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Interview with OneDeck Co-founder, Will Neill

Zach Grosser
Jun 12, 2019
 in 
Interviews

Will shares his insights on OneDeck, a new tool for pitching investors — focusing on streamlining and simplifying the experience for both sides of a pitch.

Tell us about OneDeck, what is the elevator pitch and how did it get started?

I love this question. The elevator question is so wonderfully simple, yet hard to do well.

OneDeck is a platform to simplify the fundraising process for companies and investors by focusing on the right amount of information at the right time. Our strapline is, “communicate, beautifully”, which sums up quite a few exciting avenues we’re pursuing to refine outdated fundraising process and encourage more transparency where there’s often a lot of grey area.

A mock-up of what a Deck in OneDeck looks like. Sharing pertinent business information, and links to learn about the management team.

OneDeck began, as many projects seem to, over coffee. Lex Deak (co-founder) and I were chatting about our experience writing and delivering investment pitches, and also being the recipients of pitches from others. We lamented the inefficiency of spending 100+ hours to create a refined pitch deck, only to have an investor spend 3 minutes skimming it. Likewise, there are similar time asymmetries for VCs who employ smart MBA graduates to essentially write one-page investment summaries from the incoming deals they receive. Hence the hypothesis that helping companies present their funding round in a concise format that appealed to investors would be a useful thing.

Along the way we’ve poured a huge amount of time and energy into testing, reworking, and refining how we execute on that hypothesis. It turns out making a tool for one-page summaries that’s fairly universal is a tough challenge — especially from a design perspective. We learned a lot from our Alpha version of OneDeck last year, and with the recent launch of our Beta, I’m super excited to see the feedback from our users to inform our next iterations.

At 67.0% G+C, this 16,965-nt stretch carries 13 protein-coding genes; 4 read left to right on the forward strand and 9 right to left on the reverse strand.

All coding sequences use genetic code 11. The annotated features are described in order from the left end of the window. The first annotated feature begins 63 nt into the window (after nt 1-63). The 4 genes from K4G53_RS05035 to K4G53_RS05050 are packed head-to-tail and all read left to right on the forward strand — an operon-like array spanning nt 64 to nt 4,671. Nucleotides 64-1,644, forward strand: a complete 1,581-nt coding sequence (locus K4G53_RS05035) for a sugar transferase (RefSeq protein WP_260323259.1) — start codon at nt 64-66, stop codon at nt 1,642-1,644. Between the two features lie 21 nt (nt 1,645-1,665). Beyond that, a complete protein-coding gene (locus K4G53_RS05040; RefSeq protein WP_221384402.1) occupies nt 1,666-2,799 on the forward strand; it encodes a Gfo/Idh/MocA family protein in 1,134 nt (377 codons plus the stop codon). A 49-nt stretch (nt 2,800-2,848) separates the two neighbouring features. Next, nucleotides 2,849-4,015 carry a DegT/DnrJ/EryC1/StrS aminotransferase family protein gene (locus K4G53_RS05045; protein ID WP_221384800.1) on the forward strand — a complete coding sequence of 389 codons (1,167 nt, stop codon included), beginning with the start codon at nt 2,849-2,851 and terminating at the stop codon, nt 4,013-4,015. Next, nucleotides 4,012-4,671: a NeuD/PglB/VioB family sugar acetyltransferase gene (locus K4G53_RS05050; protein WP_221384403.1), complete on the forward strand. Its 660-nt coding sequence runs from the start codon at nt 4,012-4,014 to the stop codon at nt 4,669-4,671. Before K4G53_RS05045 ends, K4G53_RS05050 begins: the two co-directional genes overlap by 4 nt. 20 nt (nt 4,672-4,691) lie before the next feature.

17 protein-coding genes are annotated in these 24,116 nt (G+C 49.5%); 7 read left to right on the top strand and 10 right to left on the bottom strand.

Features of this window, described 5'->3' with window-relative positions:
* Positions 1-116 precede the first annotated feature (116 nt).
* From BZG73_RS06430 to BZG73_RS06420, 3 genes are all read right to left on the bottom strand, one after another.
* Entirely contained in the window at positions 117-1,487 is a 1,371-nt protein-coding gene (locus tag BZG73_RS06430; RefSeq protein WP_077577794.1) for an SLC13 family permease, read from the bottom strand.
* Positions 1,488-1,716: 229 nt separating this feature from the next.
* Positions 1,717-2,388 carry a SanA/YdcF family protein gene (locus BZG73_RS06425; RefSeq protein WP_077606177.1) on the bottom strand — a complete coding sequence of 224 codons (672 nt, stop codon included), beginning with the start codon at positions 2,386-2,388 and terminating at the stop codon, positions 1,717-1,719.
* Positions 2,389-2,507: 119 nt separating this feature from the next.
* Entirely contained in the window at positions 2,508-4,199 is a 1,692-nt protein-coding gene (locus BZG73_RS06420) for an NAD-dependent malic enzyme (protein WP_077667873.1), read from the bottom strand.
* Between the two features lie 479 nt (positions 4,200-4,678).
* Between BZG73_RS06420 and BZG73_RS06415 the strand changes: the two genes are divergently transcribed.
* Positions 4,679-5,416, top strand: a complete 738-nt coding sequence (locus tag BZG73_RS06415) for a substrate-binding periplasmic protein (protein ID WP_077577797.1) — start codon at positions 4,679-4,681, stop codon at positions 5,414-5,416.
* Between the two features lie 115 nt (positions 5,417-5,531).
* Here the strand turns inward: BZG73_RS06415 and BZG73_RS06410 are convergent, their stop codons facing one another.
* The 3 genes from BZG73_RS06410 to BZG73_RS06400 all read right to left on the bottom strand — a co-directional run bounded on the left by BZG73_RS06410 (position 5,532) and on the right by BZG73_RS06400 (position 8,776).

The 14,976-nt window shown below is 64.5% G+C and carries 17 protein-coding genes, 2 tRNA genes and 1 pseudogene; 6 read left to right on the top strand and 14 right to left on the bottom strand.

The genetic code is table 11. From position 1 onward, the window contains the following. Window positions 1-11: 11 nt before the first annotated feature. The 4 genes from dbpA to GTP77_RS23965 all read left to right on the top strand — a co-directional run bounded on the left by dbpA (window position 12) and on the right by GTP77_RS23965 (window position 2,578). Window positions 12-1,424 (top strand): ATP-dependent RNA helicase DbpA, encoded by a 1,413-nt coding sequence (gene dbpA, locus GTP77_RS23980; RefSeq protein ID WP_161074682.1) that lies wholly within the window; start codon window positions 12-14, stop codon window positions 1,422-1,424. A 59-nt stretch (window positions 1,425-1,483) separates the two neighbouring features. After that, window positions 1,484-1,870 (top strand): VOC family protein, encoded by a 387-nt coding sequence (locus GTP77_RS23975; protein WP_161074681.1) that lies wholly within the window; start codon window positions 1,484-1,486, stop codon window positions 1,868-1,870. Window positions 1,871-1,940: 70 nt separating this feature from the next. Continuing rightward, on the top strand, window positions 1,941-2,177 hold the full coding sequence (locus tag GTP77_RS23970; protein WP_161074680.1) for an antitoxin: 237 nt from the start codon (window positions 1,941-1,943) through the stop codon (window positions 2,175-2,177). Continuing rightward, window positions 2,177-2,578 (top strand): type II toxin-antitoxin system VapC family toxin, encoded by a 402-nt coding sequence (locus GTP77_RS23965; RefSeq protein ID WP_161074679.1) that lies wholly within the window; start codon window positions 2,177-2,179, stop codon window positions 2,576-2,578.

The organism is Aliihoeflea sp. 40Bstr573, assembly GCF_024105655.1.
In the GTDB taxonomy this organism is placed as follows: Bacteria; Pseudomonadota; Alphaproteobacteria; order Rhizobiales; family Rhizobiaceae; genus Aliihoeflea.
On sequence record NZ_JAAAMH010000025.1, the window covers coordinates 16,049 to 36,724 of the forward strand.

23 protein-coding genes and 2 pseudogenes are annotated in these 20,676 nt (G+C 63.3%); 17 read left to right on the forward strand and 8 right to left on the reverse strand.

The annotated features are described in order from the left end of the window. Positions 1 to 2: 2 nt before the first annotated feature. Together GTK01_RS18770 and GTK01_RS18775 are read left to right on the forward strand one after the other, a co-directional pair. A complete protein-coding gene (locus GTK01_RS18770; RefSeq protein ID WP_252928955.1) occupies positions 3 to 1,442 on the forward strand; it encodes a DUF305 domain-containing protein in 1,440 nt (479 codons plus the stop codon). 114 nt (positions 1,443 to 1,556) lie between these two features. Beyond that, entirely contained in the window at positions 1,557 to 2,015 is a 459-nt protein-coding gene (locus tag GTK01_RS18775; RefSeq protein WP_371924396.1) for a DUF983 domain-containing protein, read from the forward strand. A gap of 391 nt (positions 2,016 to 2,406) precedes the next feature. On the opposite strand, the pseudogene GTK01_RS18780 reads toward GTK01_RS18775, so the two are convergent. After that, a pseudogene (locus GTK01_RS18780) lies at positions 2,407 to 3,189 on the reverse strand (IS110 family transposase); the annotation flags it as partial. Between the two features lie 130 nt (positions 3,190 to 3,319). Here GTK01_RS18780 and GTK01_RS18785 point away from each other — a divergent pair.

What made you want to redefine the pitch process?

OneDeck exists at an interesting point in the funding journey. Our purpose isn’t to reinvent the traditional 12 slide “pitch deck” per se — in fact, we’ve designed OneDeck so that companies can attach documents like this to their Deck. Instead, I think of OneDeck like mission control for companies from pre-launch to closing a funding round. Our aim is to build tools for companies that increase speed, transparency, and communication during the fundraising process.

Investors are an equally important customer for us. When you look at investor software for Angels, VCs and Family Offices, it’s pretty basic with a lot of missed opportunity for efficiency and insights. In fact, many investors take pitches via email, which works in small volumes but can get messy very quickly as things scale. So with OneDeck, our aim is to build tools that help investors streamline and organise their deal flow in a familiar format on any device, and discover some new sources of industry insights to catch the next wave.

If you could give founders one piece of fundraising advice, what would it be?

Hmm, there are so many things. Regardless of your fundraising stage, being well prepared before ‘starting’ a round goes a long way. Too many companies decide to start raising capital without understanding the process, time commitments (which are very high), and the information requirements. A pitch deck is only a very small part of fundraising.

If you’ll give me a lot of creative license here, maybe a metaphor explains a bit of this.

Fundraising is a lot like organising a really good house party. You need to prepare early and socialise the idea to make sure there’s appetite. Once you’ve got an optimal time and day picked out, you’ll want to enlist the help of reliable people who can help you prepare and get supplies, clean the house, and spread the word (to the right mix of people for your party, of course). For example, if it’s a costume party then make sure everyone knows well in advance.